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Physics and Astronomy

Volcano-like rupture could have caused magnetar slowdown

Star’s sudden 2020 slowdown allows for test of ‘anti-glitch’ theory. On Oct. 5, 2020, the rapidly rotating corpse of a long-dead star about 30,000 light years from Earth changed speeds….

Simulations reproduce complex fluctuations in soft X-ray signal detected by satellites

Models capture how solar wind charge exchange events are observed. Researchers from Tokyo Metropolitan University have used numerical methods to model the variations observed in soft X-ray signals detected by…

Quantum sensors see Weyl photocurrents flow

Boston College-led team develops new quantum sensor technique to image and understand the origin of photocurrent flow in Weyl semimetals. Quantum sensors can be used to reveal a surprising new…

Life Sciences and Chemistry

New species of microalgae discovered

Ultrasmall microalgae found in home aquarium could have multiple useful applications. A new species of microalgae was found in water from a home aquarium. While analyzing DNA samples taken from…

New hybrid catalyst could help decarbonization

… and make ethylene production more sustainable. A new hybrid catalyst converts carbon dioxide into ethylene in one pot. The catalyst was developed by scientists from Ames National Laboratory, Iowa…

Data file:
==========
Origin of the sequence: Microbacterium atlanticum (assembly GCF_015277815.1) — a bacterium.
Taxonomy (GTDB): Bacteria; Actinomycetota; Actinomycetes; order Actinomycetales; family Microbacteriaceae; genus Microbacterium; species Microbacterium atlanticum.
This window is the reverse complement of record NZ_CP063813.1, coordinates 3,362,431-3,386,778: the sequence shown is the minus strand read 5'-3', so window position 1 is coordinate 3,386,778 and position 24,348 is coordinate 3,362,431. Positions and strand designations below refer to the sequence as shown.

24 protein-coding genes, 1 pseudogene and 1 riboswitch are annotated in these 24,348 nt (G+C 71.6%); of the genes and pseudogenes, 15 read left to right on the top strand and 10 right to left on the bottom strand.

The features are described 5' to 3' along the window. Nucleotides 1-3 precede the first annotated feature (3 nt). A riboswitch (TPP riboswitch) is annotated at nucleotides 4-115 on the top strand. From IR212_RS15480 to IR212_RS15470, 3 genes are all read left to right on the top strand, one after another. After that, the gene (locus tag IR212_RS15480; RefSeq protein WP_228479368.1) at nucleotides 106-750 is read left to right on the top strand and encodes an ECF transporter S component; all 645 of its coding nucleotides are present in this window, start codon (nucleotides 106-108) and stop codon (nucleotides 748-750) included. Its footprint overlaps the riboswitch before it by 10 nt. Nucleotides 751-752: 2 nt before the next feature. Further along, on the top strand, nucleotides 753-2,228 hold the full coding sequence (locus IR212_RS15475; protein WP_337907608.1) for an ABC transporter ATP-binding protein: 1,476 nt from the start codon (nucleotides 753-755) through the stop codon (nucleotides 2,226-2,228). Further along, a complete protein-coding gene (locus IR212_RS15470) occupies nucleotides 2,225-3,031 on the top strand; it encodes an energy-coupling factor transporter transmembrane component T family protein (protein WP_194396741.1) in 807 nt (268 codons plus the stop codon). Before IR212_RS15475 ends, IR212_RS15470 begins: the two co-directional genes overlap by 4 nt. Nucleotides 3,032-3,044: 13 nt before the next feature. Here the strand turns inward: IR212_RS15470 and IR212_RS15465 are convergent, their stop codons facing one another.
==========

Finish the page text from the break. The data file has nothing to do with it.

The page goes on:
Unraveling the protein map of cell’s powerhouse

Study provides insight into organization of proteins in mitochondria. Mitochondria, the so-called powerhouse of the cells, are responsible for the energy supply of the organism and fulfill functions in metabolic…

Materials Sciences

A waste product of the timber processing industry rethought

An interdisciplinary team of researchers from the Max Planck Institute of Colloids and Interfaces (MPICI) has investigated how the natural properties of native tree bark can be used to create…

Sustainable, ultra-strong and ductile steel through advanced processing

International researcher team presents a novel microstructure design strategy for lean medium-manganese steels with optimized properties in the journal Science. Cars, buildings, infrastructures – all unimaginable without steels. While metallic…

Optical coating approach prevents fogging and unwanted reflections

Technology helps sensor and camera systems perform optimally by keeping optics transparent. Researchers have developed an optical coating system that combines antifogging and antireflective properties. The new technology could help…

Information Technology

A fairy-like robot flies by the power of wind and light

The development of stimuli-responsive polymers has brought about a wealth of material-related opportunities for next-generation small-scale, wirelessly controlled soft-bodied robots. For some time now, engineers have known how to use…

The future of robotics is soft and tactile

TUD startup teaches robots to feel. Robotics has evolved at an unprecedented rate over the past several decades. Yet many robots remain inflexible, cumbersome and noisy. Now, the TU Dresden…

Nanoscopic advance of colossal significance

In a new breakthrough, researchers at the University of Copenhagen, in collaboration with Ruhr University Bochum, have solved a problem that has caused quantum researchers headaches for years. The researchers…